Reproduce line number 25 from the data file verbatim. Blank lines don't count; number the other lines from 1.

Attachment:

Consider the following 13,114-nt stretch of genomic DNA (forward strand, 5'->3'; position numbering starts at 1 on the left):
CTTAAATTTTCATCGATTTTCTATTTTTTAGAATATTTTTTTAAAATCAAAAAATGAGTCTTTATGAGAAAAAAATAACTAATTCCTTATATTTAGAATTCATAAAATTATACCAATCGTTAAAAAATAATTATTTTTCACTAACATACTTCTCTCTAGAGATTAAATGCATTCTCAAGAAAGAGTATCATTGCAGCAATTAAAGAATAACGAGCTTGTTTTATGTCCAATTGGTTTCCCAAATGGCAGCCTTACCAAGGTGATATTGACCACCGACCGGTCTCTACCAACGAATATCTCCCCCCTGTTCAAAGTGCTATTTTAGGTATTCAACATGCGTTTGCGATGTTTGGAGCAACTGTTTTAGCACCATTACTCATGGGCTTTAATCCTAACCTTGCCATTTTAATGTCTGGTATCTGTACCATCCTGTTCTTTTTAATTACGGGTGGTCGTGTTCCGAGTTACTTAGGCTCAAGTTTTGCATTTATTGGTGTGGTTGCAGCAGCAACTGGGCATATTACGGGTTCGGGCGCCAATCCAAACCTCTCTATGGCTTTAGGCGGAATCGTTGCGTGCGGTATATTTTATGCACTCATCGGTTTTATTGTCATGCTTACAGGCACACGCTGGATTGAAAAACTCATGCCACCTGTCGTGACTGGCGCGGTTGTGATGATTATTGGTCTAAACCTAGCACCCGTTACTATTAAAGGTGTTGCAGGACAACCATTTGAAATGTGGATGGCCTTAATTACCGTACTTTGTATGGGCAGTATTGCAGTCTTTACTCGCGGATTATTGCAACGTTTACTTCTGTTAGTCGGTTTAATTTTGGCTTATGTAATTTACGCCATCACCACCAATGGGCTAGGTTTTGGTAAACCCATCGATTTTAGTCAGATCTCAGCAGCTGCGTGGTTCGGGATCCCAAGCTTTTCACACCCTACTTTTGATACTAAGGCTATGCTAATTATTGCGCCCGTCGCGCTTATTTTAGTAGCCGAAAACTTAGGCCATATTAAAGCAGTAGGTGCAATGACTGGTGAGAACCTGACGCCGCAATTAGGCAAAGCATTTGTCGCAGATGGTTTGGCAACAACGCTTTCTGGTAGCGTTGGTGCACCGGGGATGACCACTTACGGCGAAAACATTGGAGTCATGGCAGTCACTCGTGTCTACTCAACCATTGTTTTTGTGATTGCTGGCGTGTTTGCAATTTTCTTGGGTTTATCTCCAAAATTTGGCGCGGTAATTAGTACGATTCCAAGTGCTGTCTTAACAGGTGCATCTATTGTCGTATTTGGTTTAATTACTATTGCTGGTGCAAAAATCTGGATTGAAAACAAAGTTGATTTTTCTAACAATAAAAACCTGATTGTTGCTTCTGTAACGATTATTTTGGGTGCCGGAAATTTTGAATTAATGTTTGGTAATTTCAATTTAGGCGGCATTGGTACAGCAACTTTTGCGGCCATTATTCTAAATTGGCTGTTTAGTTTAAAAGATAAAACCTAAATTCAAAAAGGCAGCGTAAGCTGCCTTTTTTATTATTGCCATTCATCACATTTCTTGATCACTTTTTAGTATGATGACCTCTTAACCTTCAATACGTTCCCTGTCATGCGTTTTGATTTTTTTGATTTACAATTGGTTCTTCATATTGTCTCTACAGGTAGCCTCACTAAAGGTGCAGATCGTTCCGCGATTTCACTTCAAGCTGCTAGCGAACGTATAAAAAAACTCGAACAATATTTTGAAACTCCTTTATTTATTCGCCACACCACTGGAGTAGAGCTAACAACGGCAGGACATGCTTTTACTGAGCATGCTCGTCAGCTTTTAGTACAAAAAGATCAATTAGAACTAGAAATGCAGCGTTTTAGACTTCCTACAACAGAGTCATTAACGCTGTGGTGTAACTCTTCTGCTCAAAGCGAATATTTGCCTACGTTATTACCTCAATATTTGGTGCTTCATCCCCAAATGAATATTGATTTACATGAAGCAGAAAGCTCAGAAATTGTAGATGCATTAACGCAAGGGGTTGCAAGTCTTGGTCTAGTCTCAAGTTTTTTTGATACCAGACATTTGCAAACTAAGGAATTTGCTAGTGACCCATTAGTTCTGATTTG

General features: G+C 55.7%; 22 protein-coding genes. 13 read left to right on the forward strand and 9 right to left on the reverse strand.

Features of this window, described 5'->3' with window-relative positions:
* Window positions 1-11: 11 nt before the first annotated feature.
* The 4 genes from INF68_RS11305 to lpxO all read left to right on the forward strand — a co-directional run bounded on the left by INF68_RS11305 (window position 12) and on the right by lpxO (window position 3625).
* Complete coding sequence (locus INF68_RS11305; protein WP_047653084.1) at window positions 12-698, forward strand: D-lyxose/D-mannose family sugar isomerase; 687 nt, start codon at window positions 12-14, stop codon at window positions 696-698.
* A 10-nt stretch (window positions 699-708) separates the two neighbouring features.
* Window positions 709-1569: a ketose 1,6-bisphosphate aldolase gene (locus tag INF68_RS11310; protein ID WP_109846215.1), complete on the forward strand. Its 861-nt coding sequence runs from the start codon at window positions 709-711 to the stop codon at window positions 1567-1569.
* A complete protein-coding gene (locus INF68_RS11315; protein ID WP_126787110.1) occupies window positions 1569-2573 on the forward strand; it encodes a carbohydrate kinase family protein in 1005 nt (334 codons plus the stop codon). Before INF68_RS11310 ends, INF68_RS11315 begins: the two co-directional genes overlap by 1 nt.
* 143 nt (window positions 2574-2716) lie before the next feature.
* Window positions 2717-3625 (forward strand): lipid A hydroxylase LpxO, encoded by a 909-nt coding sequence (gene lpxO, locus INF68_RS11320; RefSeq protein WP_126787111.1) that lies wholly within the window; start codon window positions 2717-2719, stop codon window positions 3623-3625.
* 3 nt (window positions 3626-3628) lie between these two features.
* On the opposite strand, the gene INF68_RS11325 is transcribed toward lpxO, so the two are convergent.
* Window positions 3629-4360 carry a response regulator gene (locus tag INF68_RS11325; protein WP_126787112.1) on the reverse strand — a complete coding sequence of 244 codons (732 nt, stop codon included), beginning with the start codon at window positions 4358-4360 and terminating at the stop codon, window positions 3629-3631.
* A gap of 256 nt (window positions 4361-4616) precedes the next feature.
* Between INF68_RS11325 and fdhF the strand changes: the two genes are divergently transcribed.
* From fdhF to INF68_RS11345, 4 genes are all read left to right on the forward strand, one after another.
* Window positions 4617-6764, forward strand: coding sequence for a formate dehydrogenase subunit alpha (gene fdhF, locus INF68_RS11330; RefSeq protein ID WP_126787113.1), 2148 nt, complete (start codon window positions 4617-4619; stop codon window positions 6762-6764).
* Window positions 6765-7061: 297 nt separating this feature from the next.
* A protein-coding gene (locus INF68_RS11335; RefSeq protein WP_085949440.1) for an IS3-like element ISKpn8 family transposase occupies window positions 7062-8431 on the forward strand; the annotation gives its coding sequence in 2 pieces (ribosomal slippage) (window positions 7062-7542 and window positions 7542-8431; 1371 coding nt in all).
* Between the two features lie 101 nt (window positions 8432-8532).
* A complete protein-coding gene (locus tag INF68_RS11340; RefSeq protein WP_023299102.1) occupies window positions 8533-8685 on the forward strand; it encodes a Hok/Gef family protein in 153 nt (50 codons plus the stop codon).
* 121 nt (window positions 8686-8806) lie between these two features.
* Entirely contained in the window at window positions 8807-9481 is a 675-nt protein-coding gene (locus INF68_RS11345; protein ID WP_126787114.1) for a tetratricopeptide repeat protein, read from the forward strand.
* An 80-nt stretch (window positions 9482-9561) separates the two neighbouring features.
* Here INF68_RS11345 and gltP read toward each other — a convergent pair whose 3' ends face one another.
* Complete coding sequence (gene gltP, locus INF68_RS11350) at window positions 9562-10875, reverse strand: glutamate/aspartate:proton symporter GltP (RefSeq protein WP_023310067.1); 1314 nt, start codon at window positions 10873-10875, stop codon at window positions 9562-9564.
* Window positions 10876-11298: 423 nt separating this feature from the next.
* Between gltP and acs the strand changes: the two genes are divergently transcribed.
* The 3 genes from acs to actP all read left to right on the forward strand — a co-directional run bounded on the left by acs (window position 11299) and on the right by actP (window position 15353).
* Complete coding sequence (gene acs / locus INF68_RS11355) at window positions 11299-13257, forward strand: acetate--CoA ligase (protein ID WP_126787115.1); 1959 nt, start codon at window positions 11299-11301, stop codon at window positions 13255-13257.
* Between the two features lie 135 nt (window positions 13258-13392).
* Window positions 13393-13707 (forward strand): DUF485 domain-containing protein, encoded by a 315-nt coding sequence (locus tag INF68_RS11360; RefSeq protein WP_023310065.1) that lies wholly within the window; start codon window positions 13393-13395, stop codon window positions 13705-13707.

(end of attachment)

* Entirely contained in the window at window positions 8807-9481 is a 675-nt protein-coding gene (locus INF68_RS11345; protein ID WP_126787114.1) for a tetratricopeptide repeat protein, read from the forward strand.